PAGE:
This can be particularly troubling when the workload dramatically increases. For example, if the servers are mostly idle throughout the night and then kick into high gear as employees login at the beginning of their shift. This is when GC would try to collect as little as possible (so no long block-all pause happens), but is already almost out of resources because it was slowly growing for the past few hours and is now at 90% RAM utilization.

What makes matters worse: those patterns are very hard to predict as the business workload may change dynamically. Modern APIs like GCLatencyMode do help in some cases but they make the whole system more complex and brittle.

But we need to store many objects for real life Big Memory applications!

IO bandwidth provides a major limitation for application throughput and latency. For more complex queries, the database may take several minutes to fetch the data from disk. This simply isn’t acceptable to business users who expect real time responses.

Possible Solutions

On one hand, we want to use .NET and managed memory because we don’t want to step back to the unsafe, costly development of unmanaged applications in languages such as C++, C, and, Delphi.

On the other hand, GC does not allow us to efficiently work with big caches that store a large number of native objects (i.e. reference types) and keep them around for a long time, while still preserving OOP goodies such as virtual methods and interfaces. You can densely pack structs into arrays, but lose the ability to work with subclasses.

The proposed solutions are roughly based on two approaches:

  • Make objects, or at least their data/state, “invisible” to GC - this way GC has nothing to scan, or
  • Keep objects visible to GC but reuse them at the same location (object pool).

So, one could use:

  1. Structs instead of classes. Since the GC does not “see” structs (unless they are boxed) this would relieve the pressure on the managed GC system. Keeping data this way requires working with large arrays of structs.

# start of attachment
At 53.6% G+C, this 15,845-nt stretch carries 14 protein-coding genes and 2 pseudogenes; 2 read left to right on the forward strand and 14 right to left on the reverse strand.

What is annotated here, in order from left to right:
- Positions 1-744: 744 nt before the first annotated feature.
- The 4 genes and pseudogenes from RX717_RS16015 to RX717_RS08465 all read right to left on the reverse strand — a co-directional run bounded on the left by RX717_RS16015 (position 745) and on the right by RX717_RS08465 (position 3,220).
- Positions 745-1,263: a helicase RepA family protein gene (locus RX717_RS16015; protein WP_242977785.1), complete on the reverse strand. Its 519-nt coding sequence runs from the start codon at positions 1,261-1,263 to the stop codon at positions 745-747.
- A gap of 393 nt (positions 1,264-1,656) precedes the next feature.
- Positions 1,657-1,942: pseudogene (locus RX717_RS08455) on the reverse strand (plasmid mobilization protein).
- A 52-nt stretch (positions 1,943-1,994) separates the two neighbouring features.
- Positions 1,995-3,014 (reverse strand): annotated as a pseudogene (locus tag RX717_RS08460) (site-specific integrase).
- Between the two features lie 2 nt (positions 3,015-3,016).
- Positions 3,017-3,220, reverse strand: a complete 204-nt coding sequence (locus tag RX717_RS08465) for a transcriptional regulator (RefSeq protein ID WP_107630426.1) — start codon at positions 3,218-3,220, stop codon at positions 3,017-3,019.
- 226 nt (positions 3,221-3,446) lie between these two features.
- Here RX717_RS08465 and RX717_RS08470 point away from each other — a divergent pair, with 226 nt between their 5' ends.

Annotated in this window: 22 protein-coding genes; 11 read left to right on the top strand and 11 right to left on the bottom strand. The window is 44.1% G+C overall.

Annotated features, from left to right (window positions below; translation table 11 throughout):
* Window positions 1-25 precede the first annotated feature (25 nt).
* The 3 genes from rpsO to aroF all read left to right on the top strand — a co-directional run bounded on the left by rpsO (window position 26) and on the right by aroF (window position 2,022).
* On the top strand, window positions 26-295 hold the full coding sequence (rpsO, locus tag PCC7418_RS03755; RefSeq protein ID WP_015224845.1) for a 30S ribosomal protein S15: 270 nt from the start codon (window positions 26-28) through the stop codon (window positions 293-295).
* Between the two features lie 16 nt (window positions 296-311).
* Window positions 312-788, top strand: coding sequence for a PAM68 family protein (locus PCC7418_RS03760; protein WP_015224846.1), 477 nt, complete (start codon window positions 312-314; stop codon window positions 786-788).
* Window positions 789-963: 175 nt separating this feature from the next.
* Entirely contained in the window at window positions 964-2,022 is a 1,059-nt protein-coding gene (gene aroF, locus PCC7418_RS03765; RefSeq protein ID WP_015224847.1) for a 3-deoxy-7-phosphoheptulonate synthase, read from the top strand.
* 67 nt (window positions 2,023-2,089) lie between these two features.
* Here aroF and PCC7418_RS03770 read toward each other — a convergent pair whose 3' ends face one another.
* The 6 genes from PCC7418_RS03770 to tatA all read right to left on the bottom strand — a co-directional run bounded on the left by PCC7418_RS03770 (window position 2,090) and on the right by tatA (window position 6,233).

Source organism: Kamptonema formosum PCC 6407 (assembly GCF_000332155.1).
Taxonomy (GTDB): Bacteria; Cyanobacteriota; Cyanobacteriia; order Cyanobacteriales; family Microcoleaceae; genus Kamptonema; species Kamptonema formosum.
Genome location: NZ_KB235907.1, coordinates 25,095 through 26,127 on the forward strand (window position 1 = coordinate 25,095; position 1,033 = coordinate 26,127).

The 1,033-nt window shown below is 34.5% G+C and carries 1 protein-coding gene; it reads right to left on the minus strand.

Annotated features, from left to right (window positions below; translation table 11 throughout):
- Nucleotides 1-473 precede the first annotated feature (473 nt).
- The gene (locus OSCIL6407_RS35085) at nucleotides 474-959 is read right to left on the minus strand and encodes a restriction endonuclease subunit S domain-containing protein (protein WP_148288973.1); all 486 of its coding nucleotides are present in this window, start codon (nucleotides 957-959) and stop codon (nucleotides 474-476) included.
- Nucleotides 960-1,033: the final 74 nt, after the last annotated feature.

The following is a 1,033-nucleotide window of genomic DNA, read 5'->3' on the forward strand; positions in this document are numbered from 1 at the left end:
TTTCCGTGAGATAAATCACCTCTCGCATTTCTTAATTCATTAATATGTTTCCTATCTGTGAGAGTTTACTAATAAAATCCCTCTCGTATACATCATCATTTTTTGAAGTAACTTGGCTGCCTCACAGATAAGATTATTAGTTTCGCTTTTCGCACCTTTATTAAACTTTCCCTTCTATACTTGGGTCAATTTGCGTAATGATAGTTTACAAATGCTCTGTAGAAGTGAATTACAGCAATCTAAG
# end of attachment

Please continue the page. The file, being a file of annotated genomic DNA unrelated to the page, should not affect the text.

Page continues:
The disadvantage of this approach is struct types cannot represent referential models (parent/child/parent) that may be needed within the business logic. Furthermore, structs do not support inheritance. This means they can only be used for the simplest of DTOs. There are workarounds for this, but they entail simulating OOP features in a rather opaque fashion rarely seen outside of advanced C programming (i.e. the Linux kernel).
  2. Pre-allocated object pools. This can stop GC from shifting stuff in RAM as objects are “almost pinned” they just keep being recycled at the same address (most of the time).
    Just like the structs approach, this one is not transparent enough. These objects would have to be designed so they are able to recycle their internal state. You would not be able to do a regular NEW and Dispose/using (if needed). Then transitive references would have to be “pool-prepped” for this as well. Again, extra work. On the other hand, an object pool still keeps those objects as CLR objects. GC sees them - and has to visit. So this does not really relieve any GC pressure.
  3. Unmanaged RAM + marshalling. The only thing I like about this is “marshal” reminds me of Tommy Lee Jones’ stellar performances in “The Fugitive” and “US Marshals”. The idea of copying memory to and from an unmanaged heap is interesting but without true “walking” of references it is really not a generic solution. One could not just copy some buffer from one RAM chunk to another.
    Yes, there are “zero-copy” serializers, but they are special memory formats incompatible with CLR objects. To use zero-copy, one needs to use object layouts in memory - so this actually shifts serialization time from the “zero-copy serializer” that does nothing, to your business code. Keep in mind, the cost is still there. This approach may be great for some cases, but it cannot be used as a generic solution for polymorphic CLR objects.
  4. A limited number of pre-allocated byte arrays and serialize smaller data objects in them. This would require a true memory manager that allocates chunks. That is probably very slow due to serialization overhead and is most likely unusable.

So what do we do now? Can a CLR process efficiently keep hundreds of millions of my objects resident beyond Gen 0 without stalls?

In Part 2, Dmitriy Khmaladze introduce his solution to this problem, NFX Pile. Pile is a hybrid memory manager written in C# with 100% managed code designed to act as an in-memory object warehouse.

About the Author

Dmitriy Khmaladze has over 20 years of IT experience in the US. Startups and Fortune 500 clients;  Galaxy Hosted, Pioneered SaaS for medical industry in 1998; 15+years research: language and compiler design, distributed architecture; System programming and architecture, C/C++,.NET, Java,  Android, IOS, Web design, HTML5, CSS, JavaScript, RDBMSs and NoSQL/NewSQL.

Leonid Ganeline has 15 years as Integration Developer; Microsoft MVP Awards in Integration; blogger. He enjoys all about software, traveling, reading, running.

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A few things that replaces all your Big Memory Pile by Alexander Fedin

WeakReference, WeakReference<T>, ConditionalWeakTable<K, V>

Why? Because by using these you will almost never face GC dealing with Gen2 objects.
Also, you eliminate the burden of serialization/deserialization to and from your Big Memory Pile, you don't keep any unnecessary data in your memory, etc.

Re: A few things that replaces all your Big Memory Pile by Dmitriy Khmaladze

:) there is a reason why weakreference has an adjective in its name.